Using Precision Medicine to Treat the Long Arc of Disease
In the past year, there have been tremendous advancements in precision medicine, and the big upfront investments are starting to come to fruition, according to panelists at the 37th Annual J.P. Morgan Healthcare Conference, held January 7-10 in San Francisco, California.
A decade ago, discussions around precision health were looking at a future that still seemed far away, but now, there’s a path and it’s here, said Kevin Conroy, chairman and chief executive officer of Exact Sciences Corporation. These tools are now enabling providers to identify cancer very early in a patient, which couldn’t have been possible 10 years ago.
Chad Robins, chief executive officer and cofounder of Adaptive Biotechnologies Corporation, added that the definition of precision medicine is evolving with these advances. While precision medicine applies to almost every disease, it got started with cancer, which is unique to each person. Adaptive is now partnering with Genentech to design a truly personalized therapy to look at a specific person’s cancer and the immune response to the tumor.
He provided the analogy of purchasing a suit. Before personalized medicine, it was like buying a suit with no sizing. Now, with different biomarkers, it’s like finding the right size on the rack. With personalized medicine, a suit can be custom designed and tailored for each individual person.
“That’s, I think, what we’re trying to do with respect to treating each cancer patient with a targeted, unique therapy on the therapeutic side, and really on the diagnostic side, as well,” Robins said.
Adaptive is also partnered with Microsoft to improve diagnostics and help physicians diagnose diseases earlier.
Historically, precision medicine has been focused on the time at or after diagnosis, but now the industry is looking at “the long arc of disease,” said Othman Laraki, chief executive officer of Color Genomics. People are prediabetic for years before they have diabetes, and people with the BRCA gene are precancerous for years before getting cancer, he explained.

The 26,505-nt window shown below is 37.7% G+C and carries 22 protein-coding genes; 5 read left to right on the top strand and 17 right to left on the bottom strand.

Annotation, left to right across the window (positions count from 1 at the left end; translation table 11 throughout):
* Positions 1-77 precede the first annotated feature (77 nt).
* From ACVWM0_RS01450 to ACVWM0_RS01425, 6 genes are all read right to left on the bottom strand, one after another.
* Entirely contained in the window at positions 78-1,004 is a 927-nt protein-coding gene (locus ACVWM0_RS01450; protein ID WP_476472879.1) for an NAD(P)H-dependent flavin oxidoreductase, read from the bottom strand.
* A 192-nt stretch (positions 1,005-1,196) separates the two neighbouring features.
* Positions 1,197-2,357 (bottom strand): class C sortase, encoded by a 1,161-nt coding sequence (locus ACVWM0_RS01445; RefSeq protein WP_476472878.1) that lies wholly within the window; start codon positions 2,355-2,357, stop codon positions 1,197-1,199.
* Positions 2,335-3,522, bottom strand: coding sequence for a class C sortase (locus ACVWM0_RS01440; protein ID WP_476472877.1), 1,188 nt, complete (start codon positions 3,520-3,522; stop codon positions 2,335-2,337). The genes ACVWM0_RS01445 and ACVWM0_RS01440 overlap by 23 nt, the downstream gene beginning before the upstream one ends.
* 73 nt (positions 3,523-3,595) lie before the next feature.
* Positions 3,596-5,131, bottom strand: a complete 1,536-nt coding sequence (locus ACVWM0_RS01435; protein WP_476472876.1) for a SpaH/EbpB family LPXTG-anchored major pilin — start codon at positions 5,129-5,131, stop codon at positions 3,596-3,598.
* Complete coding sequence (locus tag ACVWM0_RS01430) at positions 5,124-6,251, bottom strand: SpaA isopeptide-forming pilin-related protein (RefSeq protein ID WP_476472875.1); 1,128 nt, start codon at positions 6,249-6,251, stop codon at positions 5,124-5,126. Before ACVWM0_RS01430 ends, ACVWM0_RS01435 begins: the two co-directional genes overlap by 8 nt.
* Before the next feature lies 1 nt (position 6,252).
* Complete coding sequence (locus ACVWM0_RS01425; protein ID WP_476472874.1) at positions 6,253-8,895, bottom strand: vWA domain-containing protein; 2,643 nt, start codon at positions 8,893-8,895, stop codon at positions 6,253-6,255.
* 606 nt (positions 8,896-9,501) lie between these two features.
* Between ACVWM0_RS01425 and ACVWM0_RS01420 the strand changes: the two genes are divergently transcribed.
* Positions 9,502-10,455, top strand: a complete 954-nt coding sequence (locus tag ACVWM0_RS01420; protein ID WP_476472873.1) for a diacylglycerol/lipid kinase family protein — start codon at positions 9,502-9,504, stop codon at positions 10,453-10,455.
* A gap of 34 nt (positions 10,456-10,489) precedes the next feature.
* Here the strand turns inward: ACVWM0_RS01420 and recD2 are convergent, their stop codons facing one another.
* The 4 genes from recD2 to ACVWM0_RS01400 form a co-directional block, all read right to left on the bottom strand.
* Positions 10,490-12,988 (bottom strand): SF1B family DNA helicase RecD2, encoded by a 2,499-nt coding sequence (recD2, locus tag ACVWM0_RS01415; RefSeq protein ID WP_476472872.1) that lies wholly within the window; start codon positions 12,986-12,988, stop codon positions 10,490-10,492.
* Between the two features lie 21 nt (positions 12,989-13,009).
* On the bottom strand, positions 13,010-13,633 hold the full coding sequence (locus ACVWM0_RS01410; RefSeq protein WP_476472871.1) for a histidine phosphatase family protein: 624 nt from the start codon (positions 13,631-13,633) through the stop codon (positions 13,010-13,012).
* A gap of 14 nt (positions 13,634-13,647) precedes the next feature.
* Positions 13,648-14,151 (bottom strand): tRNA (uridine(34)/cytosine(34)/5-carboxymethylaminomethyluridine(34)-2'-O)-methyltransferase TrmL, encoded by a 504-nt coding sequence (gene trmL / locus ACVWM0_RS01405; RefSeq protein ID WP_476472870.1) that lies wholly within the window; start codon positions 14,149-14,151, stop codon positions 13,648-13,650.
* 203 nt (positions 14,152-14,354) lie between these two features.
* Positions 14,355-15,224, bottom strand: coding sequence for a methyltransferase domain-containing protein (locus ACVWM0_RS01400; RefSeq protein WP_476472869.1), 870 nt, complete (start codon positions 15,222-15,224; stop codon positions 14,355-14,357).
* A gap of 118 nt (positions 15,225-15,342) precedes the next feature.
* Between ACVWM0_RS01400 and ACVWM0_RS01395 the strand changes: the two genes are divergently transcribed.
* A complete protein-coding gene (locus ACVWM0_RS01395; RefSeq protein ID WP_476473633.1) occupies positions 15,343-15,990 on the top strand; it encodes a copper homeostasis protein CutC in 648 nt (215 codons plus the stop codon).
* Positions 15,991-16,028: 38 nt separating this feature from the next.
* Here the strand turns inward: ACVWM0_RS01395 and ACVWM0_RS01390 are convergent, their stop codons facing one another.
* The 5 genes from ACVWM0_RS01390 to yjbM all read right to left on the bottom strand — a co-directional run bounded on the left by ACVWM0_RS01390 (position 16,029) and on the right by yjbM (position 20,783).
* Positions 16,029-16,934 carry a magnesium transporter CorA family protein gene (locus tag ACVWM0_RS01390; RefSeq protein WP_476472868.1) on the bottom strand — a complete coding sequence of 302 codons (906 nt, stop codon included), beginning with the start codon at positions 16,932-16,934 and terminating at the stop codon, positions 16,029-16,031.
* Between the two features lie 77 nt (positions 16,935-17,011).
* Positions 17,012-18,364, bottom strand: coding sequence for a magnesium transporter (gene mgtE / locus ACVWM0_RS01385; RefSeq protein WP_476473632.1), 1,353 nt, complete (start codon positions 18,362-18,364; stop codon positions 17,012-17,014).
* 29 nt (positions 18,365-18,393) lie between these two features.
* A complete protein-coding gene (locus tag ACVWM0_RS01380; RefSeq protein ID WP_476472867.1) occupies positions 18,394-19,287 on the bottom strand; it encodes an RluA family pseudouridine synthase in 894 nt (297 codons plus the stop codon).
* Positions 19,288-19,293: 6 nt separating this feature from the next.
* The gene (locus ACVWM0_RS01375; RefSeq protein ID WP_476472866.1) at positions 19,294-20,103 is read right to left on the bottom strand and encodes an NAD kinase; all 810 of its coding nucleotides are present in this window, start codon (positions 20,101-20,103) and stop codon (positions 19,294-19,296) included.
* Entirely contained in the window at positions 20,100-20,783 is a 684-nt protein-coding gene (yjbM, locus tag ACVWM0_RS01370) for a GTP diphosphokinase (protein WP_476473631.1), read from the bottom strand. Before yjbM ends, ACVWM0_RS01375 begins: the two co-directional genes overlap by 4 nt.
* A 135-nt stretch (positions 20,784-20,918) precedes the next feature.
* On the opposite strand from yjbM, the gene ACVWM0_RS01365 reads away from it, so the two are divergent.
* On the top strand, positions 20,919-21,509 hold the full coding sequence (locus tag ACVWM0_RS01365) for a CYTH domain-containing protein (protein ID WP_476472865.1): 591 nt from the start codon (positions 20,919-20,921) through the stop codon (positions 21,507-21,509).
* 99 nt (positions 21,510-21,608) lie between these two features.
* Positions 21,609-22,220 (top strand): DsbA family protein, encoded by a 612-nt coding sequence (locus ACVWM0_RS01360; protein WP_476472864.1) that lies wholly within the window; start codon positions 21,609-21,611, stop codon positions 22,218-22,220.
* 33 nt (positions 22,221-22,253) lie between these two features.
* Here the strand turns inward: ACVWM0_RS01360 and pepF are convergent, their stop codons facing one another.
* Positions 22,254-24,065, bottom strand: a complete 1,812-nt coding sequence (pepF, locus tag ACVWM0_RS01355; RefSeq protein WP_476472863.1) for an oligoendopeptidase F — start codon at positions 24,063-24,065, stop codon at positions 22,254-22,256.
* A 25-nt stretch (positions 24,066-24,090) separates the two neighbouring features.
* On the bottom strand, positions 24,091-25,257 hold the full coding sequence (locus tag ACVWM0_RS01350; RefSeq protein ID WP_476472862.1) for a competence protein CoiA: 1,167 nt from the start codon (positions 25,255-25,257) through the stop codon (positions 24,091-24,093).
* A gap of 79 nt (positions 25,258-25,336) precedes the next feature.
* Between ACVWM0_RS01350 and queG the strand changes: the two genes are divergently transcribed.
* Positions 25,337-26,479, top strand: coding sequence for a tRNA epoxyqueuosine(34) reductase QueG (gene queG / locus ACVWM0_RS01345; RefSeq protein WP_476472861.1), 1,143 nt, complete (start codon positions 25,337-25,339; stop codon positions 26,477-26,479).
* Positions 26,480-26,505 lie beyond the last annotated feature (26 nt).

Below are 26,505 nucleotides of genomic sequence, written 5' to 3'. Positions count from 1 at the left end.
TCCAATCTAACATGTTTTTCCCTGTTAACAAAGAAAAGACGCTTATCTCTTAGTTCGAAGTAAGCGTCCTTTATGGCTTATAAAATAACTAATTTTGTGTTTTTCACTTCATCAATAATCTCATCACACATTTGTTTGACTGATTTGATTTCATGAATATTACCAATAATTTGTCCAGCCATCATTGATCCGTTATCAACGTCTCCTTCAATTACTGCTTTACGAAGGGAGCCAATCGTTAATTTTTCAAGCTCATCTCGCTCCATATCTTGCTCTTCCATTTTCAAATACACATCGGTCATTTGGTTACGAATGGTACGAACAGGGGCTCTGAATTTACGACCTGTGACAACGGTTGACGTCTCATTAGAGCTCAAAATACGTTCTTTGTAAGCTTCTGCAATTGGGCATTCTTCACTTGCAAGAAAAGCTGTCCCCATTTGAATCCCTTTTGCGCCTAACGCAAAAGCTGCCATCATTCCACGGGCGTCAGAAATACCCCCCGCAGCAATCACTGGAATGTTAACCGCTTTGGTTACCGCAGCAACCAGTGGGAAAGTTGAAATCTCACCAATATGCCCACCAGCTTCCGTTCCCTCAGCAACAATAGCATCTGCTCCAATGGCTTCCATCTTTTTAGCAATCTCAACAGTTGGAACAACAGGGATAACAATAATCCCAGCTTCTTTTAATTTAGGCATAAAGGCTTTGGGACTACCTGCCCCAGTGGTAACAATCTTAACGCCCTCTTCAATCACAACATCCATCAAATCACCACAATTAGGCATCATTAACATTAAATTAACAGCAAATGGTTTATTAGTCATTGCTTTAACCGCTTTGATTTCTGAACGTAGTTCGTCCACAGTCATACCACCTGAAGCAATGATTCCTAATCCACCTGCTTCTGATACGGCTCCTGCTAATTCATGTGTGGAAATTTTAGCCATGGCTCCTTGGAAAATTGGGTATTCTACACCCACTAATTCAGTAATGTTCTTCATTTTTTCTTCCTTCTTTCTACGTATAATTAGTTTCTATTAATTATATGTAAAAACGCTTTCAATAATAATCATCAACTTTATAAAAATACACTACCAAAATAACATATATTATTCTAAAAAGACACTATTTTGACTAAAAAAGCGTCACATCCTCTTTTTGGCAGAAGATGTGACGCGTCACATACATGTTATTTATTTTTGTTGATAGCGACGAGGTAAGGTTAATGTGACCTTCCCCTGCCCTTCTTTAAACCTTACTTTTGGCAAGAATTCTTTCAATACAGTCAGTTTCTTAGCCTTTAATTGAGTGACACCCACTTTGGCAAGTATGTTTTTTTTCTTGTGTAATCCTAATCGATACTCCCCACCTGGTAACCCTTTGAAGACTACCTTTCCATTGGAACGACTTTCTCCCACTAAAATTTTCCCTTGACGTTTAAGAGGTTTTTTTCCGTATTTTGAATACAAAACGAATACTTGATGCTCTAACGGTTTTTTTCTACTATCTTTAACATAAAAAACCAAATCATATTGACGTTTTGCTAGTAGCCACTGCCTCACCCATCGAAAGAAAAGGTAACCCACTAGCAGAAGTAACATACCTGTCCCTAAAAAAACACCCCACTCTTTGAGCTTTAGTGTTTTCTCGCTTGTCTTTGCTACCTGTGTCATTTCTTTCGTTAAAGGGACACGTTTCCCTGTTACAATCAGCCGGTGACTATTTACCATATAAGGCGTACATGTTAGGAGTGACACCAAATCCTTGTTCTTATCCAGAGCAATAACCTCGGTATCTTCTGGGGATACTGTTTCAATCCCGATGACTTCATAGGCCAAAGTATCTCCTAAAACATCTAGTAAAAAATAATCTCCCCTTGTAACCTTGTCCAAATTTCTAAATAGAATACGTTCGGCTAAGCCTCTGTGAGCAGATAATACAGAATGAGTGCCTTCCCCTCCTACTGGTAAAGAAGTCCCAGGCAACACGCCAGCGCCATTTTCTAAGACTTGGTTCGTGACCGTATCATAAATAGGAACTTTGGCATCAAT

“One of the interesting shifts that’s happening is starting to look at the continuum of disease and using that information to define that full distribution of risk over time,” Laraki said. “Not waiting until someone has a foot in the grave before we start treating them, but really thinking about it as that long-term arc.”
Laraki also predicted that eventually, people will get a genetic sequencing at least 50 times in their life, not just once. The key, though, is engaging with the consumer to get such widespread adoption, Conroy said.
Exact Sciences has the colon cancer screening test Cologuard, and Conroy explained that the company has continued growing sales through television advertisements that educate consumers about Cologuard and tell them to ask their doctor about the test.
“Unless you engage with the consumer, it’s really hard to break through and change the behavior of physicians,” he explained.
Laraki added that 90% of the challenges in healthcare involve managing data and getting necessary behaviors. He highlighted how Color Genomics has worked with self-insured employers to provide its genetic test to employees, and there has been tremendous uptake once these tests are made available.
Echoing Conroy, Laraki explained that growth in use of Color Genomics’ test has entirely been driven by direct-to-consumer engagement where employees are opting to use the test instead of waiting for their doctor to tell them to do it.
“If you make it simple and convenient, people really don’t want to die of cancer or heart disease, it turns out,” he said.